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"In business, I look for economic castles protected by unbreachable moats," Warren Buffett has said in the past.
He doesn't mean this literally. Last I checked, no company that I know of is actually surrounded by an alligator-infested trench filled with water. What the 86-year-old Chairman and CEO of Berkshire Hathaway (NYSE: BRK-A) (NYSE: BRK-B) is referring to instead is that he prefers companies with business models that are insulated from competition.
"A truly great business must have an enduring 'moat' that protects excellent returns on invested capital," he wrote in his 2007 shareholder letter. "The dynamics of capitalism guarantee that competitors will repeatedly assault any business 'castle' that is earning high returns."
Buffett's favorite type of moat is a large cost advantage, which is the case with GEICO, Berkshire Hathaway's auto insurance subsidiary. This allows a company to underprice its competitors and thus attract more business while at the same time earning wider profit margins. A win-win situation if I've ever seen one.
But there's another kind of moat that's just as powerful, if not more so: a company's brand. Coca-Cola serves as a case in point. For all intents and purposes, there's no difference between a can of Coke and a can of generic cola. Both are just mixtures of sugar, water, and artificial flavors. Yet a can of Coke costs significantly more because of its brand. It's no coincidence in this regard that Coca-Cola is a major Berkshire Hathaway stockholding.
The same lesson is true in other industries as well. Take the following list of banks, which were recently found by BrandFinance, an independent branded business valuation and strategy consultancy, to have the most valuable brands in the domestic bank industry:
Data source: BrandFinance's Global 500.
No doubt you've heard of all these banks. But what you may not know is that these brand names don't actually coincide with the underlying institutions. In Wells Fargo's case, for instance, the underlying corporate structure is that of Norwest Bank. The two banks merged in 1998, with Norwest's executives taking the helm but retaining the Wells Fargo brand name.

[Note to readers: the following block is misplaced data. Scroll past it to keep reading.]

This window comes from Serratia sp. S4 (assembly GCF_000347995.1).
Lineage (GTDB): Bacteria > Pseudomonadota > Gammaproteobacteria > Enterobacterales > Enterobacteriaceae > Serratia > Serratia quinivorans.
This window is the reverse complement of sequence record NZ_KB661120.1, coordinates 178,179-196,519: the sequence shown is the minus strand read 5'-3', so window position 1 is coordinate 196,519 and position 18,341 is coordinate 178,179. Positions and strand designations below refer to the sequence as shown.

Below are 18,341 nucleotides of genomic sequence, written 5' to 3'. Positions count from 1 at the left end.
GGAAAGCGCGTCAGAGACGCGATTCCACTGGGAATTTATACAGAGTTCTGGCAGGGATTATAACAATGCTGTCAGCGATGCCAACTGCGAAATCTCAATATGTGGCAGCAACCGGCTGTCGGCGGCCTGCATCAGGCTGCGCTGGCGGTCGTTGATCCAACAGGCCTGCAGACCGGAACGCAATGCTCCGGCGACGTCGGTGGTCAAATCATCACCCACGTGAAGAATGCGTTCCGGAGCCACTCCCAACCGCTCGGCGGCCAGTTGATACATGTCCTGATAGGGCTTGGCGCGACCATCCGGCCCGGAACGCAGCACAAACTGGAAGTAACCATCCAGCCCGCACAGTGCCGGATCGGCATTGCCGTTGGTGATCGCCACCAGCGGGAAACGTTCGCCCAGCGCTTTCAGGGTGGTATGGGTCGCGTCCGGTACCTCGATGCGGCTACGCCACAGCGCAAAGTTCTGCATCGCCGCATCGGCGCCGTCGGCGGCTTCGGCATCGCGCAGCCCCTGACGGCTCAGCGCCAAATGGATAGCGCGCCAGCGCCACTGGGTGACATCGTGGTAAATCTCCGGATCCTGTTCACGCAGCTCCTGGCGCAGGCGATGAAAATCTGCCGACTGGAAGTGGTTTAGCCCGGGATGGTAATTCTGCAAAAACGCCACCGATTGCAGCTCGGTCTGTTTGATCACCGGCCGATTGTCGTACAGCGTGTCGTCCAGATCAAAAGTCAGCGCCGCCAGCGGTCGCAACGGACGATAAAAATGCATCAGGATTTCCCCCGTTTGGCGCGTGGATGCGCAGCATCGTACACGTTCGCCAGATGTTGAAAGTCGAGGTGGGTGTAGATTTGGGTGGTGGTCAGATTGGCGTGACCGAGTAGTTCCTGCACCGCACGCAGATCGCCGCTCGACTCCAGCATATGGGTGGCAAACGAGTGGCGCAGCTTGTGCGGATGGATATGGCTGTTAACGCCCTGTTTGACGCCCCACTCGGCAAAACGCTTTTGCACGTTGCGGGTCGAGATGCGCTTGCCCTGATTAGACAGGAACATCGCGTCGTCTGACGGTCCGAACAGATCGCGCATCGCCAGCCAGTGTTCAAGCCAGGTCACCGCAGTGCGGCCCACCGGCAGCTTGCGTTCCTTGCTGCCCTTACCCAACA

The same is true of Chase, which merged with Chemical Bank in 1995 to create the then-biggest bank in the country. "The combined bank would take the better-known Chase name, though Chemical is much bigger than Chase and is the dominant partner in the merger,"reported The New York Times when the deal was announced. "Walter V. Shipley, the chairman and chief executive of Chemical, will keep those titles at the new company."
A decade later, Chase merged its commercial banking operations with JPMorgan's investment bank, creating the JPMorgan Chase you know today, though it subsequently went on to purchase Bank One, Bear Stearns, and Washington Mutual as well.
And it's the same story yet again with Bank of America, which was taken over by NationsBank in a 1998 merger creating the first nationwide branch network. While the executives at NationsBank took control of the combined institution and retained its headquarters in NationsBank's hometown of Charlotte, North Carolina, it wisely kept the Bank of America brand name.
Indeed, Citigroup is the only bank to still operate under its original corporate identity, though it's slightly altered its name over the years from City Bank of New York to National City Bank to Citibank to Citigroup.
What all of this goes to show is that, just like Buffett claims, brand names really do matter. And they matter as much for banks as they do for a can of coke.
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